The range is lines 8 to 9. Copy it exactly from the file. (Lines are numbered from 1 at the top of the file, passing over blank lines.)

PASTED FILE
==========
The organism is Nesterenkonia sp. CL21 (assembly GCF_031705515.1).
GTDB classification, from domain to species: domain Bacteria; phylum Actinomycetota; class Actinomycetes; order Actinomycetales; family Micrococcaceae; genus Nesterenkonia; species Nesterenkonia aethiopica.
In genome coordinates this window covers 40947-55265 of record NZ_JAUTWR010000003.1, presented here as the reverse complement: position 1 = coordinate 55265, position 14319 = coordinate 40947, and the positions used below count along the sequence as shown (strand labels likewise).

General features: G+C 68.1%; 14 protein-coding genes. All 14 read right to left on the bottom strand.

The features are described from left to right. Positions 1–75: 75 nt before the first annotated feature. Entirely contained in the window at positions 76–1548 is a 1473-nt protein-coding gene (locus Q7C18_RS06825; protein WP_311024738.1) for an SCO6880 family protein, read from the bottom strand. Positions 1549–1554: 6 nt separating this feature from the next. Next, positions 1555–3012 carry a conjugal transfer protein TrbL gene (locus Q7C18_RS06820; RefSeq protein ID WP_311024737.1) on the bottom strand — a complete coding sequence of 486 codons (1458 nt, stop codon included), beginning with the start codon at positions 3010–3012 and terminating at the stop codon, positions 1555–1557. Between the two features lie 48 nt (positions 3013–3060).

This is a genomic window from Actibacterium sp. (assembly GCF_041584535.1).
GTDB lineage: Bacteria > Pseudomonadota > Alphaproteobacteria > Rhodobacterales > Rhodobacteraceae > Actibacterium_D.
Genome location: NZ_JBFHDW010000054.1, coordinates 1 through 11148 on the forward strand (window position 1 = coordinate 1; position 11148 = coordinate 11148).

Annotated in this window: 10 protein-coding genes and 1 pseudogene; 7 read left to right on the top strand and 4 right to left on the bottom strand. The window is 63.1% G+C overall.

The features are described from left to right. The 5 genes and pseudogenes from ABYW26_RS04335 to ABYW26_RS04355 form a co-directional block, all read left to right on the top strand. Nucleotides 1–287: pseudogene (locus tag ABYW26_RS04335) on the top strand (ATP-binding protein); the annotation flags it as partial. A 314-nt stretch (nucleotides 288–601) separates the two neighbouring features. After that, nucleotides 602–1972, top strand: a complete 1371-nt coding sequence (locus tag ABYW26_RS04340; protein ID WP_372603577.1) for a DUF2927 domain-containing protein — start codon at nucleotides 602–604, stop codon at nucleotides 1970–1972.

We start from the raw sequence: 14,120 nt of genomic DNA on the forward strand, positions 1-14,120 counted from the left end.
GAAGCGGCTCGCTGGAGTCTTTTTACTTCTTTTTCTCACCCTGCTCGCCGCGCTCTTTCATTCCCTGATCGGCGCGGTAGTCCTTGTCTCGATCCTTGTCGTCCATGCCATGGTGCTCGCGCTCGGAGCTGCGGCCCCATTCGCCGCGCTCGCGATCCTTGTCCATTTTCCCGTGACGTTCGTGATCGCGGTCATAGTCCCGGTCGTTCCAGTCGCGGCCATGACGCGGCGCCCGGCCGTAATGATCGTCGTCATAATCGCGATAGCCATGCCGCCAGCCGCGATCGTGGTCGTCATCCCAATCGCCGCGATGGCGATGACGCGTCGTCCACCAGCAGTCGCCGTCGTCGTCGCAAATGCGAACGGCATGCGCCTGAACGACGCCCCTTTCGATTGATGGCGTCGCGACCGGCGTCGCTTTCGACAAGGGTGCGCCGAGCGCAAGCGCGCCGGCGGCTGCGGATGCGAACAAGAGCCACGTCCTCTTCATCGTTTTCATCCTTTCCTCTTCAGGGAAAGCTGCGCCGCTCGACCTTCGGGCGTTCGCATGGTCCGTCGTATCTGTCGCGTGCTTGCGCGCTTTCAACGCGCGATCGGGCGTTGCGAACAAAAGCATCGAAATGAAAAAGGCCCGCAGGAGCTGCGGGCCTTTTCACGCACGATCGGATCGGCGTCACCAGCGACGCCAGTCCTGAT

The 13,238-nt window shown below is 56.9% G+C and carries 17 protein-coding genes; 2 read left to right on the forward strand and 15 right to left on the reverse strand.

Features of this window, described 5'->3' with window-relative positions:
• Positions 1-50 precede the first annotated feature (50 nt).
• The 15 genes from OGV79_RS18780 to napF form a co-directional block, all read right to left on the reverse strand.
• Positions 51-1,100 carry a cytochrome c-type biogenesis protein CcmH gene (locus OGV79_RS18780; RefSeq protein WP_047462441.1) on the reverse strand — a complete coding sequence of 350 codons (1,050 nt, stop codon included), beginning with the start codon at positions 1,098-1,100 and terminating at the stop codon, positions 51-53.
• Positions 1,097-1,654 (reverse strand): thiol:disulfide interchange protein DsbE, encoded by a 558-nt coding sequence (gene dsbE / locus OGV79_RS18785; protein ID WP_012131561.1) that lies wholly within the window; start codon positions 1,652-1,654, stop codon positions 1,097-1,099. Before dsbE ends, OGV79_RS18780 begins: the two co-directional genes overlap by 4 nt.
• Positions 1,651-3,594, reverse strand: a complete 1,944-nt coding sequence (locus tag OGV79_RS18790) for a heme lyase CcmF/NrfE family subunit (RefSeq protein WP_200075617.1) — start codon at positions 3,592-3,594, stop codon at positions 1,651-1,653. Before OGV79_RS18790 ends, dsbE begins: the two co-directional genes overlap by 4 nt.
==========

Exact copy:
Genome location: NZ_JBFHDW010000054.1, coordinates 1 through 11148 on the forward strand (window position 1 = coordinate 1; position 11148 = coordinate 11148).

Annotated in this window: 10 protein-coding genes and 1 pseudogene; 7 read left to right on the top strand and 4 right to left on the bottom strand. The window is 63.1% G+C overall.